• The need to adapt the space. “Most vaccination centres need to set up a number of individual cubicles for the administration of vaccines, plus secure areas for storage of records, computers, medical waste, etc. Assuming that such interventions are temporary and do not have an impact on historic fabric, does the layout of your building allow for such a layout?”
  • The need for permissions. A licence or hiring agreement should be agreed between the PCC and whoever runs the vaccination centre, which includes information on fees and payment, insurance and liability arrangements, and agreement over access to and use of the space. Furthermore, churches and consecrated church halls will require a faculty, since running a vaccination centre is “a secular use rather than use of the church as a place of worship”, the guidance states. “However, Chancellors may issue Additional Matters Orders disapplying the need for faculties in their dioceses; but the position will, in each case, need to be checked with the DAC” (Diocesan Advisory Committee).

Churches that consider themselves suitable, and which have been invited by the NHS to set up a vaccination centre, should contact their DAC or archdeacon for advice, the guidance says. Cathedrals should contact the Cathedrals Fabric Commission, who “will work with your Fabric Advisory Committee to get you the right advice and get appropriate permissions in place”.

Jason BryantSign spotted beside the A367 at Peasdowne St John in Somerset

Separate to the guidance, a vaccines update published on Tuesday by the C of E’s Recovery Group notes that the requirements “are likely to be quite demanding. While some church properties might be suitable, many will not”.

On Wednesday, the Bishop of London, the Rt Revd Sarah Mullally, who chairs Church of England’s Recovery Group, said that seeing the first vaccine administered “has brought hope to people around the world”.

She continued: “Developing these vaccines in record time has been a global triumph, and I’m immensely grateful to all those who have been involved. As well as administering the vaccine in the UK, our next challenge is to support its delivery globally — something which I know is at the forefront of the Government’s plans.”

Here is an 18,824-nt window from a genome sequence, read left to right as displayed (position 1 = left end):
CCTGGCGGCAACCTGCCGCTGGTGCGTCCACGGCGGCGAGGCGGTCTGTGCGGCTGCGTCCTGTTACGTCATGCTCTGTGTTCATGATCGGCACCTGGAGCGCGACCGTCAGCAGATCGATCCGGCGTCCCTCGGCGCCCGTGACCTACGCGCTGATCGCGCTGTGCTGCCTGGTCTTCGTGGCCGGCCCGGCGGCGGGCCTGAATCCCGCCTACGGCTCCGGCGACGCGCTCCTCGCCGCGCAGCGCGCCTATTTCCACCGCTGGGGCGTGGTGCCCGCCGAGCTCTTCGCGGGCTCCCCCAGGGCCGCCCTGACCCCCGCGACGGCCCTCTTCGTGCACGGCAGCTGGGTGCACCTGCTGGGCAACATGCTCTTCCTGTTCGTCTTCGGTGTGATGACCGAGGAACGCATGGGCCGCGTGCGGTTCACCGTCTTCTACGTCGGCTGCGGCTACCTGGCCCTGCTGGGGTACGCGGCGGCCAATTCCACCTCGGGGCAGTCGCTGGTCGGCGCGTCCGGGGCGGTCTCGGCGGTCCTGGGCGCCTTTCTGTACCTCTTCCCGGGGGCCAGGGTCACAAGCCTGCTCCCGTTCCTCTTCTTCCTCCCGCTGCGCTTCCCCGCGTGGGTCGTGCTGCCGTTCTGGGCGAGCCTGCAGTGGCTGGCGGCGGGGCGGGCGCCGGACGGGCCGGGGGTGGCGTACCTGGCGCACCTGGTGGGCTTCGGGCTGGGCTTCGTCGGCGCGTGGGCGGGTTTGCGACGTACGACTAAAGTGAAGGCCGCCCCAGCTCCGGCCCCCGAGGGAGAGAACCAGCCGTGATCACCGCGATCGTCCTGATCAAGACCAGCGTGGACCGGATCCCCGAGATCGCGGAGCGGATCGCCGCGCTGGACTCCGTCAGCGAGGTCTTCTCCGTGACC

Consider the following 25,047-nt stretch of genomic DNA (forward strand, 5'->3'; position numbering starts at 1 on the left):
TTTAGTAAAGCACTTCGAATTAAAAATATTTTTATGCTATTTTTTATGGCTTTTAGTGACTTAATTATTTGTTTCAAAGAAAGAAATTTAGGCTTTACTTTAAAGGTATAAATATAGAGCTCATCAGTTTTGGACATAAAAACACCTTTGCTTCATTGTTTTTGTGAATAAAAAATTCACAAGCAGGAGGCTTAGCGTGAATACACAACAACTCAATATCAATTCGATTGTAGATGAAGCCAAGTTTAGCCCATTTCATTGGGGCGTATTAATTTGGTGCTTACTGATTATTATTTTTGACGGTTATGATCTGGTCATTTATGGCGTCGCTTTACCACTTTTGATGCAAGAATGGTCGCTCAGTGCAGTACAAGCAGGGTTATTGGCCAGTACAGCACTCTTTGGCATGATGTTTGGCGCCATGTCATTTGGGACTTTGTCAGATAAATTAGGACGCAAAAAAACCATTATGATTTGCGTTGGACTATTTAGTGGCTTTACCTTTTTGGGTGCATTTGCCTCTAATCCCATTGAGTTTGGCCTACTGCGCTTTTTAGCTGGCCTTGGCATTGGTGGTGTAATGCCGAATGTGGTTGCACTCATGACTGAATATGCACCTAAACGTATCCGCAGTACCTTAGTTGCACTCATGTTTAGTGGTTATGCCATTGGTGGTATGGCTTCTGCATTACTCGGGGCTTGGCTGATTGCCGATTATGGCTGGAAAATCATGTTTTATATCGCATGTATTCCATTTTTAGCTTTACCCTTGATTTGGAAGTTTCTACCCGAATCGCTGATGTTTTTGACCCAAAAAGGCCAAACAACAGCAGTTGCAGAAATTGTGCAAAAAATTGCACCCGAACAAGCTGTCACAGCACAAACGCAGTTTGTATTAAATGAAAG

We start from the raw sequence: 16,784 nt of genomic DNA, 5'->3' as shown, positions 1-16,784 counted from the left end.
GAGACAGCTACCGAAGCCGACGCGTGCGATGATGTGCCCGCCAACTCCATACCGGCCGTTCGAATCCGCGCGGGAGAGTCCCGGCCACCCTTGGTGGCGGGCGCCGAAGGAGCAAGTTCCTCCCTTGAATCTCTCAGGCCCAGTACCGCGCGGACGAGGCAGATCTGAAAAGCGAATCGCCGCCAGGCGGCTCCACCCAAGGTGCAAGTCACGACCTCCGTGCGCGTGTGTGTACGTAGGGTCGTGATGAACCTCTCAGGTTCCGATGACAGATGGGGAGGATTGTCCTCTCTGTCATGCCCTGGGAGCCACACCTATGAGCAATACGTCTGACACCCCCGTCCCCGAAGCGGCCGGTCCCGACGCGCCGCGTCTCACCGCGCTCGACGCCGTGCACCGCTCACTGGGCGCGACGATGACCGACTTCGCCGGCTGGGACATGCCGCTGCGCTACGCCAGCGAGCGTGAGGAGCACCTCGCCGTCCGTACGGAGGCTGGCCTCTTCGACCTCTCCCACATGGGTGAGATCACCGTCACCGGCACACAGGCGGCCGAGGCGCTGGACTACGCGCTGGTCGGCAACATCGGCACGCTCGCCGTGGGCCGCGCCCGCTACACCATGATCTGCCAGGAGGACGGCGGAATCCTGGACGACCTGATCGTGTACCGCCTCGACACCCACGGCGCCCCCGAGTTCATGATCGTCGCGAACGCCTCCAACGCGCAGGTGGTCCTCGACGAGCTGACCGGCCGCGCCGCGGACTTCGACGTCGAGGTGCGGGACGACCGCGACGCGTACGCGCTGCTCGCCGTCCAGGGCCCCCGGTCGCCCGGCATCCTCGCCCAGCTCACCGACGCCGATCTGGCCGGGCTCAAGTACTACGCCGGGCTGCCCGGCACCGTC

She said that churches had worked during the pandemic to support communities and local health providers — for example, by hosting socially distanced foodbanks and storing personal protective equipment for hospitals. “I know that this work will continue as we recover from the pandemic, and churches will find ways to support vaccination programmes in the UK and around the world.”

The People’s Vaccine Alliance — a network of organisations, which includes Oxfam and Amnesty International — warned on Wednesday that nearly 70 poorer countries would be able to vaccinate only one in ten people.

Oxfam’s health-policy manager, Anna Marriott, said: “No one should be blocked from getting a life-saving vaccine because of the country they live in or the amount of money in their pocket. But unless something changes dramatically, billions of people around the world will not receive a safe and effective vaccine for Covid-19 for years to come.”

The Alliance called on pharmaceutical companies that are developing vaccines to share their technology and intellectual property, so that billions more doses can be manufactured.

Read more on the story from Paul Vallely, and in our leader comment this week